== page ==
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It's good to talk: why human friends are better for collaboration

Ironically, the increased use of AI in the workplace is highlighting the value of human collaboration. Just talking with colleagues is good for your health and productivity. Consequently, companies are increasingly building physical spaces to promote conversations and idea sharing. For those working remotely, it's also getting easier to talk. The virtual conversation hub is emerging as smart technology improves the conference-call experience.

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It's all the rage these days. Creating social spaces at work with promenades and trendy cafés. Making the workplace more like a village than an office.

But why bother? Surely now we're all flexible, remote workers, meeting virtually via collaboration apps like Microsoft Teams or Zoom Rooms? These days, offices are just somewhere to go for the quarterly review meeting.

The truth, as always, is somewhere in between. Yes, we're heading into a truly digital, work-anywhere-anytime era, especially as new generations enter the workforce. But organizations still recognize the value of having a physical center of gravity. Often, the corporate HQ is an important status symbol, the architectural expression of the company's brand and values.

There's another, far more important aspect to the concept of the social office environment and it involves a word that's informing every area of business these days: experience.

User experience, customer experience, employee experience – they're now recognized as critical sources of revenue, customer loyalty and employee satisfaction and productivity. And naturally, the workplace is a key element of the employee experience.

For HR and operations teams, and the architects and interior design specialists they are briefing, the challenge is to combine the new, itinerant work ethic with the rigid nature of office space. The goal is to foster a culture of freedom, personal empowerment and unfettered collaboration that drives innovation and productivity.

Open plan environments, hot desking, wireless networks and smart, highly portable devices have been around for a while. But the culture shift seems to happen most profoundly when organizations tap into the deepest human instincts of community and social interaction, by creating workspaces that are more like villages or piazzas than the conventional idea of an office.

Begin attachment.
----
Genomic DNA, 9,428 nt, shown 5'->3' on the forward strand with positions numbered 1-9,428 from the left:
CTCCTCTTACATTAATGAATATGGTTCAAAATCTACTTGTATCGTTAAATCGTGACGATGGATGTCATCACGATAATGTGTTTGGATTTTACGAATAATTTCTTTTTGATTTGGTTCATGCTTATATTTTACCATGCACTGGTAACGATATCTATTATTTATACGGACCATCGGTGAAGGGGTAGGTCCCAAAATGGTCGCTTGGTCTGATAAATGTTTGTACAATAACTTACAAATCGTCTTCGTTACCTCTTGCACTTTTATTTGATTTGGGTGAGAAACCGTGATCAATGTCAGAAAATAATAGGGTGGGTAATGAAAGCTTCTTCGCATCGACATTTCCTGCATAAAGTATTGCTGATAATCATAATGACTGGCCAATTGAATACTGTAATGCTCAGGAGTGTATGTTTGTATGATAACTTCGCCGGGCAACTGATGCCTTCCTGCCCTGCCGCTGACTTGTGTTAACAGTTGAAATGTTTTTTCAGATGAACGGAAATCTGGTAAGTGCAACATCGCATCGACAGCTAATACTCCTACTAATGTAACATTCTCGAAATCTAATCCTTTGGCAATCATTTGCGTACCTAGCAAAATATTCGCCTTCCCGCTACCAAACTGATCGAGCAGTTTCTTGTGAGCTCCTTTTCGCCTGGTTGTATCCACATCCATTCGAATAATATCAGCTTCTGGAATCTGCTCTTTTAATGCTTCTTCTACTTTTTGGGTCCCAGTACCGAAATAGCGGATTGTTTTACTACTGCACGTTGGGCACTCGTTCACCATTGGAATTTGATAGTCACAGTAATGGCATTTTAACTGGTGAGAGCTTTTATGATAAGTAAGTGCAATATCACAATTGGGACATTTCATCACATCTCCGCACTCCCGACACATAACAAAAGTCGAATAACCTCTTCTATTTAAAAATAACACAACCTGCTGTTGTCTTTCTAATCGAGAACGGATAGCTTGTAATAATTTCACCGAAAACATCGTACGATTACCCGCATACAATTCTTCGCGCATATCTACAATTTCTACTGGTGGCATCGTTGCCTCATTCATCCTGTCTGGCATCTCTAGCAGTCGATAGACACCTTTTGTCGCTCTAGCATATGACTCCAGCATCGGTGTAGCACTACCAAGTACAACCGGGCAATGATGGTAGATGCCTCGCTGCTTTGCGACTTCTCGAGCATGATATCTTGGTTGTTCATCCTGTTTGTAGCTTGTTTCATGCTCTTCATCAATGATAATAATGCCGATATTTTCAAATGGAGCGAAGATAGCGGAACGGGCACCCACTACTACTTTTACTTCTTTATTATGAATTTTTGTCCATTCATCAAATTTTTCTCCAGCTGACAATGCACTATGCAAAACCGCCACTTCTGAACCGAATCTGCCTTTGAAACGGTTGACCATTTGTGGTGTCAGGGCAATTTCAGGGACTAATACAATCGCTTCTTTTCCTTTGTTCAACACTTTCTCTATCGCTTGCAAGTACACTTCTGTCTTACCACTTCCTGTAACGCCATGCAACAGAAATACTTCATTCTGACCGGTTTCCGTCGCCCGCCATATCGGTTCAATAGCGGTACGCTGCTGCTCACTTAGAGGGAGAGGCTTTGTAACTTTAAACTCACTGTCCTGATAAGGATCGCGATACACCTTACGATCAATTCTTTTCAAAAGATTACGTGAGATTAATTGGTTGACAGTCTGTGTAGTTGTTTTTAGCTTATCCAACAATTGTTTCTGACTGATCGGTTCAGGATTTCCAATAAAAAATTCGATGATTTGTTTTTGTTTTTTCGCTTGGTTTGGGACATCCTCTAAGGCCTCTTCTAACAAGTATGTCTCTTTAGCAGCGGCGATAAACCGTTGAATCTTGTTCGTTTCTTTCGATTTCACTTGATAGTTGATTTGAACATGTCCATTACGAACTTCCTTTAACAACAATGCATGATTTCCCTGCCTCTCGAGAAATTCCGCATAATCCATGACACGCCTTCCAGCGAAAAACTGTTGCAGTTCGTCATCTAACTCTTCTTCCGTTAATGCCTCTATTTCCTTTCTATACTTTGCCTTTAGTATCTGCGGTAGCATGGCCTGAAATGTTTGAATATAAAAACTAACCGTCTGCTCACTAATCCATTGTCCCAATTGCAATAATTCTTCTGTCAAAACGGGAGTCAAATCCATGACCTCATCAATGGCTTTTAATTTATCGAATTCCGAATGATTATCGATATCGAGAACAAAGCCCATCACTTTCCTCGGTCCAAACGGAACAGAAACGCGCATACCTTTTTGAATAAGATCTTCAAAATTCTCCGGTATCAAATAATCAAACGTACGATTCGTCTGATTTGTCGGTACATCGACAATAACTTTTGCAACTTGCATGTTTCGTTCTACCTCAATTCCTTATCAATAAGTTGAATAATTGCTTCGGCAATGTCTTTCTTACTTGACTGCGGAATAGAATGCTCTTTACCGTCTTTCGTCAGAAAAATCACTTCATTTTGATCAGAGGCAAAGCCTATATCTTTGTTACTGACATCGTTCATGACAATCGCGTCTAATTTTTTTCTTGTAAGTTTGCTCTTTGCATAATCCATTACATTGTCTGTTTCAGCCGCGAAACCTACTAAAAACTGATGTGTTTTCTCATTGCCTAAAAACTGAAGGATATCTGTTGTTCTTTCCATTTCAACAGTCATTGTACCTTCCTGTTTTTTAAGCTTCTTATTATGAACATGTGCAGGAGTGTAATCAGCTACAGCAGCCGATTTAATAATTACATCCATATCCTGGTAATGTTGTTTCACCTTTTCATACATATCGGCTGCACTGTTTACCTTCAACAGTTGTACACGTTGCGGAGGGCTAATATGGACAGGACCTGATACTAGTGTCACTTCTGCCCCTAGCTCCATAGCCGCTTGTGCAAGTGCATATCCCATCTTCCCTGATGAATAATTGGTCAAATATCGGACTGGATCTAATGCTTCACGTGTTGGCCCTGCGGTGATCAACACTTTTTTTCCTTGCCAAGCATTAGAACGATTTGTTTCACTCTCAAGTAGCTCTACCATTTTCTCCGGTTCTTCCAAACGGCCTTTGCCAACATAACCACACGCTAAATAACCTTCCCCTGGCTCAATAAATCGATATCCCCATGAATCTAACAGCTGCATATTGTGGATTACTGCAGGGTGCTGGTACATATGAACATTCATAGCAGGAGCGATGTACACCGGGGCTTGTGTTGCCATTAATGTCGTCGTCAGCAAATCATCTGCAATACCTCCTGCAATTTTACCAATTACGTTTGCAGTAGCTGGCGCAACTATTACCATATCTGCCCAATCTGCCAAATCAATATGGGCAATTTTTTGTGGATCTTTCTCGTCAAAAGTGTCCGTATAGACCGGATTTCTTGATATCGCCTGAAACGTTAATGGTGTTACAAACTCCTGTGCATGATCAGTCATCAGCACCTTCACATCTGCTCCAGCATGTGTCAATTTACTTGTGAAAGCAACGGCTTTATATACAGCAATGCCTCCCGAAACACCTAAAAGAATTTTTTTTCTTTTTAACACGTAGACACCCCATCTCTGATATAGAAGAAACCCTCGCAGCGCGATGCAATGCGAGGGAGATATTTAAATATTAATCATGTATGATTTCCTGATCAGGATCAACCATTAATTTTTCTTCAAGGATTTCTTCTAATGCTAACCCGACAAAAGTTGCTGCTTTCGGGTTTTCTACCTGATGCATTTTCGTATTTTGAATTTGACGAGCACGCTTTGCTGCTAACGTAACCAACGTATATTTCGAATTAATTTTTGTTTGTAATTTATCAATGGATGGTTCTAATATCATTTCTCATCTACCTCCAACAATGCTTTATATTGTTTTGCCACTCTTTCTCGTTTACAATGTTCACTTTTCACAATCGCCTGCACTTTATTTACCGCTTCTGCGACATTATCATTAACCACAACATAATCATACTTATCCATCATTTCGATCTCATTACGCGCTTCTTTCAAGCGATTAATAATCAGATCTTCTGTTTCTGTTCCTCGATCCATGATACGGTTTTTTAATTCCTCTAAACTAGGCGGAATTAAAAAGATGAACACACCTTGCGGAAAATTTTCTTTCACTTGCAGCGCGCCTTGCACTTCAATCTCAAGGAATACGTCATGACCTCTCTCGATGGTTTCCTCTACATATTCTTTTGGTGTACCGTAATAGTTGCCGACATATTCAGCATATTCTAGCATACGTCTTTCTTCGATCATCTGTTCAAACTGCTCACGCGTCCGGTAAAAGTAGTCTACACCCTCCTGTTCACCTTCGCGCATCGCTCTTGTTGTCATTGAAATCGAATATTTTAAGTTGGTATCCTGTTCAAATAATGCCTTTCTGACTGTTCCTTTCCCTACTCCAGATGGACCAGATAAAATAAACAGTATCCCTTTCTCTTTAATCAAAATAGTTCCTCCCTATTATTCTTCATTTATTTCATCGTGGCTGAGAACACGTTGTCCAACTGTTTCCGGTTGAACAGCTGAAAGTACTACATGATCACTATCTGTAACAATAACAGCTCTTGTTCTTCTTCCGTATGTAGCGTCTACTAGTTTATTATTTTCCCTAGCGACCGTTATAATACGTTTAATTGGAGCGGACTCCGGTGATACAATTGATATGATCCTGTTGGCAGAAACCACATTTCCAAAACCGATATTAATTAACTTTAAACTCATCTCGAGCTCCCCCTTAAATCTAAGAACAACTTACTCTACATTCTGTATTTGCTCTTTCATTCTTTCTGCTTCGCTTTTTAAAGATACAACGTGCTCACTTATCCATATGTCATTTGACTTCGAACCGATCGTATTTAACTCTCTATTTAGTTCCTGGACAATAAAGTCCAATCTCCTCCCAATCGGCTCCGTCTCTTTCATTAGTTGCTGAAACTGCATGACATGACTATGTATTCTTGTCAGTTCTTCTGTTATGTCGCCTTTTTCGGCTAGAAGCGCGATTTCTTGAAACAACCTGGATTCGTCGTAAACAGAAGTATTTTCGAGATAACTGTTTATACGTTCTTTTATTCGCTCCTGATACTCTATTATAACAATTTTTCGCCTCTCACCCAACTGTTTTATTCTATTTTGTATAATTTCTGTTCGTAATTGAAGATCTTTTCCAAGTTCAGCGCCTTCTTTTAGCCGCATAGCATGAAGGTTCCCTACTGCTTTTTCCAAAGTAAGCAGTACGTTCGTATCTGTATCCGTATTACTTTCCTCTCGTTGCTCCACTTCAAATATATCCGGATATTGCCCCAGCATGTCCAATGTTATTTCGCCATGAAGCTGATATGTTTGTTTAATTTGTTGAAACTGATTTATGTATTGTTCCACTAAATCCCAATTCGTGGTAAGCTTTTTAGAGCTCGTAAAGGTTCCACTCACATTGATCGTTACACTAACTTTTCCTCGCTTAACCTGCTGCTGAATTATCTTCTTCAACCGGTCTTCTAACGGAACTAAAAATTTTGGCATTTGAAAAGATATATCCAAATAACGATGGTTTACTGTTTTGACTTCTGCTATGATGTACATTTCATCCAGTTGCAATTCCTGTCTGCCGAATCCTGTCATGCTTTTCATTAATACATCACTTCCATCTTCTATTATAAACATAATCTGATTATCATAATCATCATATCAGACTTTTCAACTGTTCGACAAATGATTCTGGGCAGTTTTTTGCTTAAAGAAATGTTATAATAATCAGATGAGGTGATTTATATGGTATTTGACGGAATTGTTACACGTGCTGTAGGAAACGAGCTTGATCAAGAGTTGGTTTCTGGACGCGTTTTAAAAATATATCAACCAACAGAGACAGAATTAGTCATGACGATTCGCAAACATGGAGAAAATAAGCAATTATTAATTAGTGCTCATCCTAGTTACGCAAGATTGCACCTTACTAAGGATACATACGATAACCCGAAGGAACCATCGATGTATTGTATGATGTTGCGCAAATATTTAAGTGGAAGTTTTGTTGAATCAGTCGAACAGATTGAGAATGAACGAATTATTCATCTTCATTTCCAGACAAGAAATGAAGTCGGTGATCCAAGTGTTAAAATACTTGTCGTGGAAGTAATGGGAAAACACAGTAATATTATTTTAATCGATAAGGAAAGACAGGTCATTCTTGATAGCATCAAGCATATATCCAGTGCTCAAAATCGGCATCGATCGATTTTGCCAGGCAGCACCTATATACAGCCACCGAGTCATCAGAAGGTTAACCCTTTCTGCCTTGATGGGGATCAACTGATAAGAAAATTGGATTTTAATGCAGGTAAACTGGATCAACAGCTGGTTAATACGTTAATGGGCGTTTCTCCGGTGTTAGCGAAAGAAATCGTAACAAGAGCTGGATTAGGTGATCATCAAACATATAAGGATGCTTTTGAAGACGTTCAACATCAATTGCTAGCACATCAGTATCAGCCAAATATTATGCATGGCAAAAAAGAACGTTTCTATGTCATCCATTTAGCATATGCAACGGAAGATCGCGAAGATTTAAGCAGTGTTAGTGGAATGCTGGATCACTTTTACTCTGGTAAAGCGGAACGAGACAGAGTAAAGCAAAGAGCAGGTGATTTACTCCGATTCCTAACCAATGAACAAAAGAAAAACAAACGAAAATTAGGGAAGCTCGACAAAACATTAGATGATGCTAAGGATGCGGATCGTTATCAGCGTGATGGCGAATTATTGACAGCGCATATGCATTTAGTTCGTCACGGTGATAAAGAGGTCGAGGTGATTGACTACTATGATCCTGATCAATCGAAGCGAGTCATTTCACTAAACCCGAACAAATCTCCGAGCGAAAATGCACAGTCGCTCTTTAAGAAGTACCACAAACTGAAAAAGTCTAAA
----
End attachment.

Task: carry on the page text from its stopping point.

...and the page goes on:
There's good, solid sense behind it. Psychologist Susan Pinker, author of The Village Effect, highlights a study of contact center agents which showed they can be 20% more productive when encouraged to take breaks and socialize than those who take breaks on their own. 

Similarly, research published in the Journal of Experimental Social Psychology, suggested that speaking face-to-face to somebody was 34 more times likely to achieve the desired response than sending them an email.

Nevertheless, a lot of the noise in the market about employee experience tends to be round mobility management and security, home working, bring-your-own and other technologies. So the smart way forward is to create workplaces that foster that culture of freedom and collaboration in the office as well as on the move.

Technologies such as the ThinkSmart Hub 500 help to do this by making it much easier to conduct conference calls and video conferences. People in the office and working remotely can set up and run collaborative sessions with none of the connection and quality problems that so often make the realities of online collaboration a far cry from the original vision.

As artificial intelligence and process automation begin to take on more and more routine tasks, it's likely that knowledge workers will actually have more time to interact face-to-face, rather than being tied to their desks by dull, laborious work. If the physical environment is right, this freedom to be more social and human can unlock the very best of the invention and passion to succeed that drives growth and leads to great experiences, for customers and employees alike.